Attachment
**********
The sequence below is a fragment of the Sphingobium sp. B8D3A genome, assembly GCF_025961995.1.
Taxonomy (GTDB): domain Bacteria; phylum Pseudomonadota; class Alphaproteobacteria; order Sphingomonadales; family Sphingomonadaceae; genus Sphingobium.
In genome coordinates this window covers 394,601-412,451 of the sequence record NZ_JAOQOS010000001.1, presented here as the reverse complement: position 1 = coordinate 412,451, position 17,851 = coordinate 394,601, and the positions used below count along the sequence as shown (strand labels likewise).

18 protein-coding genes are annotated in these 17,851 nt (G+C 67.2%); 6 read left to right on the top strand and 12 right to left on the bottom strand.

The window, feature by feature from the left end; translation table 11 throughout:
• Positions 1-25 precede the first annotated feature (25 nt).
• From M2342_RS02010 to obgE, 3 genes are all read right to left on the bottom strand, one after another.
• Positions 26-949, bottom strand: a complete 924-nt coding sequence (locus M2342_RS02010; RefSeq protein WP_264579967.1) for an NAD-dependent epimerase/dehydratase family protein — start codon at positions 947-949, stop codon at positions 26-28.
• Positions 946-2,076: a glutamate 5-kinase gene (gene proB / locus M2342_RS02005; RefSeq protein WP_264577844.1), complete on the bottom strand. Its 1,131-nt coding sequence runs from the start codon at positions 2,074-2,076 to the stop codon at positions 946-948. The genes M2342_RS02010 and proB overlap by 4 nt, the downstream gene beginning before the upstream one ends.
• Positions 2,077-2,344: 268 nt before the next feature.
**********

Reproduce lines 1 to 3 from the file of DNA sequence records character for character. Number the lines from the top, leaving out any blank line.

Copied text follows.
The sequence below is a fragment of the Sphingobium sp. B8D3A genome, assembly GCF_025961995.1.
Taxonomy (GTDB): domain Bacteria; phylum Pseudomonadota; class Alphaproteobacteria; order Sphingomonadales; family Sphingomonadaceae; genus Sphingobium.
In genome coordinates this window covers 394,601-412,451 of the sequence record NZ_JAOQOS010000001.1, presented here as the reverse complement: position 1 = coordinate 412,451, position 17,851 = coordinate 394,601, and the positions used below count along the sequence as shown (strand labels likewise).